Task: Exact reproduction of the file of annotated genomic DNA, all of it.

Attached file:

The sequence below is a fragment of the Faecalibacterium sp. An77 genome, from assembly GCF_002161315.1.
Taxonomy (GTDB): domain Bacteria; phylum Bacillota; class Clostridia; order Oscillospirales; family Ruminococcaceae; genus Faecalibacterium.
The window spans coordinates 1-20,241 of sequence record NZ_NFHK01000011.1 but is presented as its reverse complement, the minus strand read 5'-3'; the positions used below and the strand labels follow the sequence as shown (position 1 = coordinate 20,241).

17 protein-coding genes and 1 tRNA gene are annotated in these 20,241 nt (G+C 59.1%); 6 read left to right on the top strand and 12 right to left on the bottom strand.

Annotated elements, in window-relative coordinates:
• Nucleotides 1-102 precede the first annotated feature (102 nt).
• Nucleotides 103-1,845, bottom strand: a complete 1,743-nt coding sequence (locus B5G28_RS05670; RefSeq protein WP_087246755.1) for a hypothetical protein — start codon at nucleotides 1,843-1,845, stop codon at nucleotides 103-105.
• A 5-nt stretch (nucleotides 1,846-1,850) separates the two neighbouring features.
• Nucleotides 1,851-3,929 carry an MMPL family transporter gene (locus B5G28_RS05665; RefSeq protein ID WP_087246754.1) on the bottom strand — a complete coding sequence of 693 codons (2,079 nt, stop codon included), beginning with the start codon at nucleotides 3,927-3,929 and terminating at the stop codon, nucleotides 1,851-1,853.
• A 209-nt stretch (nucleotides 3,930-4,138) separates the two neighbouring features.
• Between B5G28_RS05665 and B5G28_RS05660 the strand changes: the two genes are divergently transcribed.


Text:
The sequence below is a fragment of the Faecalibacterium sp. An77 genome, from assembly GCF_002161315.1.
Taxonomy (GTDB): domain Bacteria; phylum Bacillota; class Clostridia; order Oscillospirales; family Ruminococcaceae; genus Faecalibacterium.
The window spans coordinates 1-20,241 of sequence record NZ_NFHK01000011.1 but is presented as its reverse complement, the minus strand read 5'-3'; the positions used below and the strand labels follow the sequence as shown (position 1 = coordinate 20,241).

17 protein-coding genes and 1 tRNA gene are annotated in these 20,241 nt (G+C 59.1%); 6 read left to right on the top strand and 12 right to left on the bottom strand.

Annotated elements, in window-relative coordinates:
• Nucleotides 1-102 precede the first annotated feature (102 nt).
• Nucleotides 103-1,845, bottom strand: a complete 1,743-nt coding sequence (locus B5G28_RS05670; RefSeq protein WP_087246755.1) for a hypothetical protein — start codon at nucleotides 1,843-1,845, stop codon at nucleotides 103-105.
• A 5-nt stretch (nucleotides 1,846-1,850) separates the two neighbouring features.
• Nucleotides 1,851-3,929 carry an MMPL family transporter gene (locus B5G28_RS05665; RefSeq protein ID WP_087246754.1) on the bottom strand — a complete coding sequence of 693 codons (2,079 nt, stop codon included), beginning with the start codon at nucleotides 3,927-3,929 and terminating at the stop codon, nucleotides 1,851-1,853.
• A 209-nt stretch (nucleotides 3,930-4,138) separates the two neighbouring features.
• Between B5G28_RS05665 and B5G28_RS05660 the strand changes: the two genes are divergently transcribed.